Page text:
I'm back to two thngs I love--writing and cooking.
It takes, so an agent tells me, about 75,000 words to make an adequate mystery. I have about 50,000 so I'm two-thirds through. But I'm afraid I'm more than two-thirds through my plot. I know how it's going to work out and I can see several really good scenes in my mind's eye (at least I think they're good), but I'm afraid of untangling it too quickly and ending up with a 60,000-word manuscript. Not good. But then, just when I think, nothing else can happen, a middle-of-the-night idea comes to me. So I keep writing. I had only shown the first chapter to a couple of people but now I've sent all eleven chapters to my "mentor," the man who years ago (I don't want to think about how many!) shepherded me through graduate school and continues to be a source of wisdom, advice,and counsel. He liked the first two chapters but said it was too early to comment. He does happen to be someone who knows a lot about mysteries and has taught a university mystery course.
Meantime I have other projects--including a 5,000-word essay on how Texas impacts my writing. That's really hard, and I decided it's hard because it's writing about something intangible. Makes me realize that I don't envy ministers who preach weekly sermons on such intangibles as faith. I'm afraid of coming up short on my 5,000 words, in fact probablywill, but I have a great title, "Notes from an Outsider."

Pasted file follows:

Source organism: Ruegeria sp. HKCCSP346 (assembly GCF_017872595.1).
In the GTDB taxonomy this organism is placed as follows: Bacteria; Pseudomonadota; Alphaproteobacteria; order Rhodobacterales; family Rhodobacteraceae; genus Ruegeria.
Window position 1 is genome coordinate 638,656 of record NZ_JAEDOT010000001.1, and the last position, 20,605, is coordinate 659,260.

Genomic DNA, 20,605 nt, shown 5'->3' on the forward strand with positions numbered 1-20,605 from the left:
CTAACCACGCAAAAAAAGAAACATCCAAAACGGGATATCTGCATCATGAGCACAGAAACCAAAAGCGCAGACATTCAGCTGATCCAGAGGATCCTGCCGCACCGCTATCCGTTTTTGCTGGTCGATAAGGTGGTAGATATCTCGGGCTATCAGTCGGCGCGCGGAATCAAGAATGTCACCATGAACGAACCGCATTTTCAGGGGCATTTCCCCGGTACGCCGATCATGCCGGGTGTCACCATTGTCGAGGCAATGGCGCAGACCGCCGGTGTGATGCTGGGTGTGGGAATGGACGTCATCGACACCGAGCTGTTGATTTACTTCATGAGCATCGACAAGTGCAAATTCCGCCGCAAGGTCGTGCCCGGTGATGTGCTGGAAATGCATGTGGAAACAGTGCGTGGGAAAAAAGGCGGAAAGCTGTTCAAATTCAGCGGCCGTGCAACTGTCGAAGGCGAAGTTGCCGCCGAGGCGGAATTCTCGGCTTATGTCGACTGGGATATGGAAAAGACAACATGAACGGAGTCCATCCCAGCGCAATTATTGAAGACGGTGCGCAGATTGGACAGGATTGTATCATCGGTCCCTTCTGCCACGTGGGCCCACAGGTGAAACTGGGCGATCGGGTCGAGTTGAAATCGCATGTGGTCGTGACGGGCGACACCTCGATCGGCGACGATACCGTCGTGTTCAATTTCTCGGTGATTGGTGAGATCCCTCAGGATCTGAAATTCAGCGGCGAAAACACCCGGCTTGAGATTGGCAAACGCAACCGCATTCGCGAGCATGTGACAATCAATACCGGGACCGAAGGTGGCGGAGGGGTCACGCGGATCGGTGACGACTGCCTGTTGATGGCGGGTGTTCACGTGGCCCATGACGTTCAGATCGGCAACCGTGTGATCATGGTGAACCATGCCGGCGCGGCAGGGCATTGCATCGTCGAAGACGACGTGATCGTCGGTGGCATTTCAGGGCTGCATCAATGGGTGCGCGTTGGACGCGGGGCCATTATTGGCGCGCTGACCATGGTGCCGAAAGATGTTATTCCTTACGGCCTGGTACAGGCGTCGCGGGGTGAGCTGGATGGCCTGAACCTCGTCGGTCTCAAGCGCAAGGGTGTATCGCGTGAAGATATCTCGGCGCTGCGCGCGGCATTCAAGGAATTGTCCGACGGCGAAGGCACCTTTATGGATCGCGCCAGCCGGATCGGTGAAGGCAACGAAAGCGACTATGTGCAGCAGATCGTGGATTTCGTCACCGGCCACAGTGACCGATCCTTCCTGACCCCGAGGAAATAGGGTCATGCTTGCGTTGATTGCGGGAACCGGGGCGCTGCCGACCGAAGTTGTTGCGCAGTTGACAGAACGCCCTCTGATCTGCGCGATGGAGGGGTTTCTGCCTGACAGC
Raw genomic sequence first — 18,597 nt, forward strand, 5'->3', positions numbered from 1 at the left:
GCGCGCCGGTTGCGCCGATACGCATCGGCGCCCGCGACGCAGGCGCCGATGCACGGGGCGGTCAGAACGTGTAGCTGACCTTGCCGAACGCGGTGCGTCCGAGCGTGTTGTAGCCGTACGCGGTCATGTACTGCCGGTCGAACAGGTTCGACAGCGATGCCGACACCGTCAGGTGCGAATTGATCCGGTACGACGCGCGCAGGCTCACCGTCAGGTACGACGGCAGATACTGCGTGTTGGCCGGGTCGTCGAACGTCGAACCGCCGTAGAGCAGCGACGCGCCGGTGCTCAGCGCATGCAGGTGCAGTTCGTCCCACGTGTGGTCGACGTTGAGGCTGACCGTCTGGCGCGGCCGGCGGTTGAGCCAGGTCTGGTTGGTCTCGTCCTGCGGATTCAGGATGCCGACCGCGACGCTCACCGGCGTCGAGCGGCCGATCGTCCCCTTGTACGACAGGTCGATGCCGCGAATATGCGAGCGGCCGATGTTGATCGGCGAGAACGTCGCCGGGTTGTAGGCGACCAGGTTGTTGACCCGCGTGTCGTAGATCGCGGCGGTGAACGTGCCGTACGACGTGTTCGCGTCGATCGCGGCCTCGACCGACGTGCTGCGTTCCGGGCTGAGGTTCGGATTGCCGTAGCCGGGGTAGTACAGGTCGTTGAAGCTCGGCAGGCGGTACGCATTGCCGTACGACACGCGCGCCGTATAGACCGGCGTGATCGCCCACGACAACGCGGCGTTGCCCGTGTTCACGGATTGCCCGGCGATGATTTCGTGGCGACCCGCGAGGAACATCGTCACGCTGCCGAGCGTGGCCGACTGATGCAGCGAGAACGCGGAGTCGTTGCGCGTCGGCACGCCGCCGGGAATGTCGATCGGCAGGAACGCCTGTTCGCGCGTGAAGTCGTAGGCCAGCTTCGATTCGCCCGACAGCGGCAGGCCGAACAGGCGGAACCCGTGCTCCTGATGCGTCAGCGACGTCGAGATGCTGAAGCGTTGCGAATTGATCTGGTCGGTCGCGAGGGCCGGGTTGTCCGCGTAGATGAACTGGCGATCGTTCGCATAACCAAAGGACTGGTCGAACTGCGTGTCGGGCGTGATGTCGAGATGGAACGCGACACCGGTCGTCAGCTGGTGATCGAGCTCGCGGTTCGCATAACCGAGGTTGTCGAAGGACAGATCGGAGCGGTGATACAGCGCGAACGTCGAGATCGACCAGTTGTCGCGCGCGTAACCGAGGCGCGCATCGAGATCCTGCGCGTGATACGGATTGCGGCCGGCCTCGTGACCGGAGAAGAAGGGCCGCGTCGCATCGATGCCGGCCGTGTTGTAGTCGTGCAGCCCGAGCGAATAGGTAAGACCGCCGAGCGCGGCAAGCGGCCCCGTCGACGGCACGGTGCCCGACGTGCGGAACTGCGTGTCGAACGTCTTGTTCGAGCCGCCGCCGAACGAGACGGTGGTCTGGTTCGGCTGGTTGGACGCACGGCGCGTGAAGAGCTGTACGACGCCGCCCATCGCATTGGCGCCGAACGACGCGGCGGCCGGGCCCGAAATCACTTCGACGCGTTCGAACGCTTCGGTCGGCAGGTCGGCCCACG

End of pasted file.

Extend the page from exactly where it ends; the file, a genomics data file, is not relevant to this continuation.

But today is the day to give thanks--I am surrounded by family, and I'm cooking--I've made cranberry, the roll dough is rising, the pumpkin tiramisu (an experiment!) is in the fridge, cheeseball is done. Colin is busily making an apple pie, though he kept me busy as first assist until seven-year-old Maddie took over the job. And I've still got to make the pesto/cream cheese appetizer and the pistachio salad that Jamie remembers from his childhood. Some of the others are turning their noses up at it, and I'm afraid this may be like the time Jamie waxed so eloquent about how much he liked gefilte fish that I got him some one Passover/Easter seaon not too many years ago. One bite, he looked at me and said, "It doesn't taste like it did when I was a kid."
Meantime, I wish for everyone a Happy Thanksgiving, surrounded by family and filled with whatever good food you particularly love. For us, always traditional, it will be turkey and green bean casserole.